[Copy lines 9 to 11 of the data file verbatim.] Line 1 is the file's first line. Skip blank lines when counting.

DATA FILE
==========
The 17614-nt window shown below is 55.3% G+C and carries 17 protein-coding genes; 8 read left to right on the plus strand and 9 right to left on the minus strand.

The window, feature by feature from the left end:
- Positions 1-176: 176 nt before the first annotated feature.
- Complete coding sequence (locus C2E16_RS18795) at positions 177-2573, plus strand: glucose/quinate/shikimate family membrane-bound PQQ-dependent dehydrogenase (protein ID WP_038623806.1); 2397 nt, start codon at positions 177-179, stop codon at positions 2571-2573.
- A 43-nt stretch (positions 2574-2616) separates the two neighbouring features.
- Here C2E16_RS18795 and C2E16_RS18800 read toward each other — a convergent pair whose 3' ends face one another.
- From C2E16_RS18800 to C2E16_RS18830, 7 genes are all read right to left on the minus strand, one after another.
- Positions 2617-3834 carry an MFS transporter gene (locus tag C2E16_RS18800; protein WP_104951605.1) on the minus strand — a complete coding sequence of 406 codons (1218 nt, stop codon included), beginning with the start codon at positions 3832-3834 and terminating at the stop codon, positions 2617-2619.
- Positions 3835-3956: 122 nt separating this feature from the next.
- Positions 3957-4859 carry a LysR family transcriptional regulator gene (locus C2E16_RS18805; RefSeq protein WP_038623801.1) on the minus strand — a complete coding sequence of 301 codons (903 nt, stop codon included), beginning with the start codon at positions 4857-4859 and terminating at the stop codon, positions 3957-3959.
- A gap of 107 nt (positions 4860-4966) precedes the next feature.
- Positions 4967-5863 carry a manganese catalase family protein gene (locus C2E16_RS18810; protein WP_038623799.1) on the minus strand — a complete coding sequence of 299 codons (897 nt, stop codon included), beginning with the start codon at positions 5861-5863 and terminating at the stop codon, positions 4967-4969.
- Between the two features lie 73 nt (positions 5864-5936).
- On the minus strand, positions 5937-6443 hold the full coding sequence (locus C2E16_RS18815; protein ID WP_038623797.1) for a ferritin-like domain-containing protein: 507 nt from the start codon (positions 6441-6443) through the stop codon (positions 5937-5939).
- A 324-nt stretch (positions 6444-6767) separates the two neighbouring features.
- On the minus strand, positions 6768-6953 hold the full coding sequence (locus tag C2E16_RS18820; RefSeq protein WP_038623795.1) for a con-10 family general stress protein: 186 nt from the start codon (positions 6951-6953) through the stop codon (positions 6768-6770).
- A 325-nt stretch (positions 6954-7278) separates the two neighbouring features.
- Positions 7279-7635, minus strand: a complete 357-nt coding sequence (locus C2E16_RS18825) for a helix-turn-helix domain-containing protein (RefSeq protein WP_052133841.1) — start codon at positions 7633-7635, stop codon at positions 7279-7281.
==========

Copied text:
- Positions 3835-3956: 122 nt separating this feature from the next.
- Positions 3957-4859 carry a LysR family transcriptional regulator gene (locus C2E16_RS18805; RefSeq protein WP_038623801.1) on the minus strand — a complete coding sequence of 301 codons (903 nt, stop codon included), beginning with the start codon at positions 4857-4859 and terminating at the stop codon, positions 3957-3959.
- A gap of 107 nt (positions 4860-4966) precedes the next feature.